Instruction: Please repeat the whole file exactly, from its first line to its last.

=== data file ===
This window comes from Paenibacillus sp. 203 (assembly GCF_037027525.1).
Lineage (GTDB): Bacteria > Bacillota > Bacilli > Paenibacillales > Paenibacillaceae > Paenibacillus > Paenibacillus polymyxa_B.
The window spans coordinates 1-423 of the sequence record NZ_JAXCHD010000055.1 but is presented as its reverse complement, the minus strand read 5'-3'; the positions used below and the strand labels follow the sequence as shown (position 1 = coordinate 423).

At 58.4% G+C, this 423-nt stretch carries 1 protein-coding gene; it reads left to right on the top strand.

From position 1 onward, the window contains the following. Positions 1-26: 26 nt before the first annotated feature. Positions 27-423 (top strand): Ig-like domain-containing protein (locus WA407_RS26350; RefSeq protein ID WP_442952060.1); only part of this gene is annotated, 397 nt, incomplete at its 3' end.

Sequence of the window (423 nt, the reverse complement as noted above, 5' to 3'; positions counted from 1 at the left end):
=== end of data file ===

This window comes from Paenibacillus sp. 203 (assembly GCF_037027525.1).
Lineage (GTDB): Bacteria > Bacillota > Bacilli > Paenibacillales > Paenibacillaceae > Paenibacillus > Paenibacillus polymyxa_B.
The window spans coordinates 1-423 of the sequence record NZ_JAXCHD010000055.1 but is presented as its reverse complement, the minus strand read 5'-3'; the positions used below and the strand labels follow the sequence as shown (position 1 = coordinate 423).

At 58.4% G+C, this 423-nt stretch carries 1 protein-coding gene; it reads left to right on the top strand.

From position 1 onward, the window contains the following. Positions 1-26: 26 nt before the first annotated feature. Positions 27-423 (top strand): Ig-like domain-containing protein (locus WA407_RS26350; RefSeq protein ID WP_442952060.1); only part of this gene is annotated, 397 nt, incomplete at its 3' end.

Sequence of the window (423 nt, the reverse complement as noted above, 5' to 3'; positions counted from 1 at the left end):